The answer to this question is yes, provided the pond only has a very scarce population of fish, and at least 50% of the surface of the water has pond plant coverage.
Aquatic plants are nature’s water filters and were around long before we built pumps, skimmers, and other supplies. Pond plants provide food and shelter for fish, dissolve oxygen in the water, absorb toxins, reduce algae, and so much more. As long as you maintain a high plant to fish ratio, they will continue to dispose of fish waste with minimal effort from you.
However, there are a few things to think about if you plan on owning a natural pond. The first is the mosquitoes. If there is no pond pump circulating the water, your back yard becomes an open invitation to pests like mosquitoes. A simple solution is to install a small fountain pump, or my favorite, a waterfall spillway. You could also use biological mosquito control treatments.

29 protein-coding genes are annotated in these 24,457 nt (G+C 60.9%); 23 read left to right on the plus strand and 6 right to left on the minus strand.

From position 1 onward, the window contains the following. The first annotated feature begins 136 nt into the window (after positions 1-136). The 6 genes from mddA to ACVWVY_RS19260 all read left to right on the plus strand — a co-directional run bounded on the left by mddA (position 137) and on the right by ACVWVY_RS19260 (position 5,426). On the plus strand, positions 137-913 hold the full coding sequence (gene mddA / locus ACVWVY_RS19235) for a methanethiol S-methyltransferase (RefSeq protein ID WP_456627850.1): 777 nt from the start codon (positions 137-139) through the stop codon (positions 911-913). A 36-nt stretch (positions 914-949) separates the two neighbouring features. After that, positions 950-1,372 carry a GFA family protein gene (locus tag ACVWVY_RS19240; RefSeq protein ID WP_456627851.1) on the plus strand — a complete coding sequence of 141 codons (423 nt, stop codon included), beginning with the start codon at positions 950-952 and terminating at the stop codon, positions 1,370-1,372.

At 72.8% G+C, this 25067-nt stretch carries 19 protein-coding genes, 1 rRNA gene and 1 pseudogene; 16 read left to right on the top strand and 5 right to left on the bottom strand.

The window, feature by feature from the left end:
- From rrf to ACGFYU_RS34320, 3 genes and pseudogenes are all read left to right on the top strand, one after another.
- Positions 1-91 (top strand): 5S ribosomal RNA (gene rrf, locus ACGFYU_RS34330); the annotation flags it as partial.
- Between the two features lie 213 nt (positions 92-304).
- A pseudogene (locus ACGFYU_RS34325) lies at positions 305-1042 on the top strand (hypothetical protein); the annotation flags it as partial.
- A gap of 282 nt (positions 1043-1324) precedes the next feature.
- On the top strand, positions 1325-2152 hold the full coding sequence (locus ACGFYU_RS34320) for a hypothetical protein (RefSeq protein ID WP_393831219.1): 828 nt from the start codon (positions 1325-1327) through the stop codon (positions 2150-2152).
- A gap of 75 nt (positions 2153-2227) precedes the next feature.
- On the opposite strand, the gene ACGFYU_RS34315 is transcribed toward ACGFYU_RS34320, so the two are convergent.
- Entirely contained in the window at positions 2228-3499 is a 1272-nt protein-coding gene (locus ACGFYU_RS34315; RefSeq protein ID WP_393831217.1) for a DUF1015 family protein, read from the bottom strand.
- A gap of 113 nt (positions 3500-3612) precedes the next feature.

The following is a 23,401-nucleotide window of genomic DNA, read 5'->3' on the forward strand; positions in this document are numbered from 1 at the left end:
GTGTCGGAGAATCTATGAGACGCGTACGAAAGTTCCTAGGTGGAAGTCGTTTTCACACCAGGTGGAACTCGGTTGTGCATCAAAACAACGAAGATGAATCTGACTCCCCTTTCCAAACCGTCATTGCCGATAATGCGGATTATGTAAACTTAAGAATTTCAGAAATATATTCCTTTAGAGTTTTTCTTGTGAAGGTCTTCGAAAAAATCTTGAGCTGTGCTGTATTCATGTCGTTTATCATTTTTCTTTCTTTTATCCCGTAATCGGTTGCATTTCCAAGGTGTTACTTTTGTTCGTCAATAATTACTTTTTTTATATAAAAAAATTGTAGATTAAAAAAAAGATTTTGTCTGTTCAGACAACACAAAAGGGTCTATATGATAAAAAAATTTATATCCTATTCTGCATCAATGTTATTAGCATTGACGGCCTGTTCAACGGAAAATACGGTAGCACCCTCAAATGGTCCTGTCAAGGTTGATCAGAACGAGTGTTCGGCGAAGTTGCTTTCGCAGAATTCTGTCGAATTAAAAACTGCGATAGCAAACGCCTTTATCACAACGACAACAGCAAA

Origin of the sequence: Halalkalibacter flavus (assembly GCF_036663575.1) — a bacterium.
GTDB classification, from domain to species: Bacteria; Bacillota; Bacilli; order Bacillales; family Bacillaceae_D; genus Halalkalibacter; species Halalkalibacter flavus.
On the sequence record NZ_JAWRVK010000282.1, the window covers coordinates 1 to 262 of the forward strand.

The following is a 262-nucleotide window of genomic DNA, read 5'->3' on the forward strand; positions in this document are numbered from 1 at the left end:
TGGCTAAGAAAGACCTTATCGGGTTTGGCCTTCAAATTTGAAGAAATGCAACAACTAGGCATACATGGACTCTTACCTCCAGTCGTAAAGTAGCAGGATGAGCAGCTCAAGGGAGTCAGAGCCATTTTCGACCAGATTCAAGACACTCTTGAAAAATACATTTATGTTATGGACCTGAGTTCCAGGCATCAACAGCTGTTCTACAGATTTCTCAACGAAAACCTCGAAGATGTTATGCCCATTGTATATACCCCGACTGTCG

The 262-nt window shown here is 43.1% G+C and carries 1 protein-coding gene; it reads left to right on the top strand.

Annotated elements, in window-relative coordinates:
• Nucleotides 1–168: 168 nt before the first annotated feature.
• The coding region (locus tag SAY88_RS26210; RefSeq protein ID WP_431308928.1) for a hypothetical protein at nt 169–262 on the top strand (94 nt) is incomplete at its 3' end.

The next thing to keep in mind is that pond plants need to be maintained similar to house or garden plants. If left unchecked, some species will overgrow to cover your pond completely. Try thinning out your pond plants during the early Summer or late Spring. Doing so should leave them with plenty of time to grow back to reasonable numbers.
Finally, I would still suggest using a beneficial bacteria additive in the water. Since you aren’t using a filter, this will help break down organic waste much faster.
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